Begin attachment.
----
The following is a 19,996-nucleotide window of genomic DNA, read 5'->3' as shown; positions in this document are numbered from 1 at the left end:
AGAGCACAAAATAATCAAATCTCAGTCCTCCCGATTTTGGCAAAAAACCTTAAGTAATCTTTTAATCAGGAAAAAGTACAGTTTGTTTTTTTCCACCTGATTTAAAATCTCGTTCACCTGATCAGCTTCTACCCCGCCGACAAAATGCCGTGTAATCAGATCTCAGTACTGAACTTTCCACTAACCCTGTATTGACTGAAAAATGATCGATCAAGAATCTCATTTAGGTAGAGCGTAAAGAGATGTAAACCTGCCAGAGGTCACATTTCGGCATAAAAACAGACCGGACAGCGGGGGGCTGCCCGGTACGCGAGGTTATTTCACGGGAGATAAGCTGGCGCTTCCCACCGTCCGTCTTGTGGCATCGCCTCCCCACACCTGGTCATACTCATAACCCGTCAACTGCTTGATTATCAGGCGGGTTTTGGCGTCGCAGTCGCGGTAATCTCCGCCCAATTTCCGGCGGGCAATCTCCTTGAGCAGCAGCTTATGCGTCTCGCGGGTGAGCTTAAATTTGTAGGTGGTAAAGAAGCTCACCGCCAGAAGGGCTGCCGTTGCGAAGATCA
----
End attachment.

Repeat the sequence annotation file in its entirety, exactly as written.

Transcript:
The following is a 19,996-nucleotide window of genomic DNA, read 5'->3' as shown; positions in this document are numbered from 1 at the left end:
AGAGCACAAAATAATCAAATCTCAGTCCTCCCGATTTTGGCAAAAAACCTTAAGTAATCTTTTAATCAGGAAAAAGTACAGTTTGTTTTTTTCCACCTGATTTAAAATCTCGTTCACCTGATCAGCTTCTACCCCGCCGACAAAATGCCGTGTAATCAGATCTCAGTACTGAACTTTCCACTAACCCTGTATTGACTGAAAAATGATCGATCAAGAATCTCATTTAGGTAGAGCGTAAAGAGATGTAAACCTGCCAGAGGTCACATTTCGGCATAAAAACAGACCGGACAGCGGGGGGCTGCCCGGTACGCGAGGTTATTTCACGGGAGATAAGCTGGCGCTTCCCACCGTCCGTCTTGTGGCATCGCCTCCCCACACCTGGTCATACTCATAACCCGTCAACTGCTTGATTATCAGGCGGGTTTTGGCGTCGCAGTCGCGGTAATCTCCGCCCAATTTCCGGCGGGCAATCTCCTTGAGCAGCAGCTTATGCGTCTCGCGGGTGAGCTTAAATTTGTAGGTGGTAAAGAAGCTCACCGCCAGAAGGGCTGCCGTTGCGAAGATCA